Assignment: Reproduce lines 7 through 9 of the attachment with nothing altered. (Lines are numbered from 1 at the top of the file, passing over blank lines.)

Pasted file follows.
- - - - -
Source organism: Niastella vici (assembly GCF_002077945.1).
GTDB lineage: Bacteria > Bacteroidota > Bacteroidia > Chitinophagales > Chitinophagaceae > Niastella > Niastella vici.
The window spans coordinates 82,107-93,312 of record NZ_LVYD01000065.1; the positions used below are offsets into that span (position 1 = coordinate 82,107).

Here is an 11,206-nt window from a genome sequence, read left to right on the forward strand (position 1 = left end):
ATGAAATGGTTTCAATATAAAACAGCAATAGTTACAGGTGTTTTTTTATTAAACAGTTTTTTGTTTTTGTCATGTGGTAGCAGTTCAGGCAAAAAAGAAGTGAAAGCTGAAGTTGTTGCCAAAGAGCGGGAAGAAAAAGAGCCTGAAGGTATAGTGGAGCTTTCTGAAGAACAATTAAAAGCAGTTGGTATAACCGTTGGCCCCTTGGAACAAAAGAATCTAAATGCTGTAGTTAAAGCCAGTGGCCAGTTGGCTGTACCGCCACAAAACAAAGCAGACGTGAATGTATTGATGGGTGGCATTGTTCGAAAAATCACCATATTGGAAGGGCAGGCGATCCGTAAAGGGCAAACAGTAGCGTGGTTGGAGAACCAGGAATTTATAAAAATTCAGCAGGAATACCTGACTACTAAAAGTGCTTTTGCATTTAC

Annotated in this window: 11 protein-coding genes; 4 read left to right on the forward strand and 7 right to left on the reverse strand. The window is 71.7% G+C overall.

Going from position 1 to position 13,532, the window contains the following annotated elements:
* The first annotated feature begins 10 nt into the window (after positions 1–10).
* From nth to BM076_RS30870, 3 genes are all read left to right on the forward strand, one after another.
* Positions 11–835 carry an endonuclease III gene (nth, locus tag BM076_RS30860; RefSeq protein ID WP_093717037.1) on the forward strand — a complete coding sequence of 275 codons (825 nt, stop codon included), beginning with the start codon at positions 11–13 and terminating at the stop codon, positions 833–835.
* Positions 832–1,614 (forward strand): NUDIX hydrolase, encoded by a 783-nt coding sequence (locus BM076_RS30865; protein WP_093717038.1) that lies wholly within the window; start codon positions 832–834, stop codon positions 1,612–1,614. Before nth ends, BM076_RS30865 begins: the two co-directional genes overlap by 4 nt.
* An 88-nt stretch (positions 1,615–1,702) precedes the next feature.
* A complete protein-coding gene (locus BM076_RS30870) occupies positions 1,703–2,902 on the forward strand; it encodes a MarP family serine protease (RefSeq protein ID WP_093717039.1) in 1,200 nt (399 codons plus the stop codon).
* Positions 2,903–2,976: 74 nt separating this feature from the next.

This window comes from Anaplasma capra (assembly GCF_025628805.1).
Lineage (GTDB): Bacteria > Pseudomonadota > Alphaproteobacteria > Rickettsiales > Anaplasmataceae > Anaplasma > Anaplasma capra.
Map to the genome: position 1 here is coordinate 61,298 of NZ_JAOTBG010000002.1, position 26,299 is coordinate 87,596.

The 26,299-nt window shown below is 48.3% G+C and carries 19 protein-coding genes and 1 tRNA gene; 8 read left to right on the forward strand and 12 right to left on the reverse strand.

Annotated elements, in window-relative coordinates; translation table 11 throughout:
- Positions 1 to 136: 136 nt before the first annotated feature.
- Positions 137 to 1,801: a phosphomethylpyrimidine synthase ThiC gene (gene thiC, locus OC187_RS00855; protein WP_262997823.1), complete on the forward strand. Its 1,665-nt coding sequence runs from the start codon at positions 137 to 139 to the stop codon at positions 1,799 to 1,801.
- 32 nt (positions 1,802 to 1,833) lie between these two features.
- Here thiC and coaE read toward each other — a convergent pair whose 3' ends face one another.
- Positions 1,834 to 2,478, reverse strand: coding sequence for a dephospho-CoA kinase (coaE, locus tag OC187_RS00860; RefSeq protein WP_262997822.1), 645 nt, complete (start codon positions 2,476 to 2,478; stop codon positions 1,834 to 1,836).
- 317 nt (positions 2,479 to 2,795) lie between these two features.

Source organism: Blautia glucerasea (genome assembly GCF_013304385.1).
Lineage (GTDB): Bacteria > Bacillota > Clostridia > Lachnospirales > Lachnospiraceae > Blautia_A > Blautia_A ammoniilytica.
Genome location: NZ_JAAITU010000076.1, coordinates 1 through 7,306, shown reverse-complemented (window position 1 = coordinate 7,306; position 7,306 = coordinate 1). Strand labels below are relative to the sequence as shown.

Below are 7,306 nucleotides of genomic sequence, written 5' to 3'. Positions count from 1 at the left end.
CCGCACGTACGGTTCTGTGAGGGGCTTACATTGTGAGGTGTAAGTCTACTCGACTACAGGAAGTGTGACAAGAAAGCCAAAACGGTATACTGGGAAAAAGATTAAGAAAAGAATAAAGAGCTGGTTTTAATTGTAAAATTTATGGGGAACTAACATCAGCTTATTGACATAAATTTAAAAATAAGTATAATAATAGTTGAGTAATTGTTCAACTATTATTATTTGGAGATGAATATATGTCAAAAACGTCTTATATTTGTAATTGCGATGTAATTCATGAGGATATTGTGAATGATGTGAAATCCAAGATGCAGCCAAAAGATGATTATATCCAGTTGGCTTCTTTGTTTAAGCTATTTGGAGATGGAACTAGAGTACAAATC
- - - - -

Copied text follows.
Going from position 1 to position 13,532, the window contains the following annotated elements:
* The first annotated feature begins 10 nt into the window (after positions 1–10).
* From nth to BM076_RS30870, 3 genes are all read left to right on the forward strand, one after another.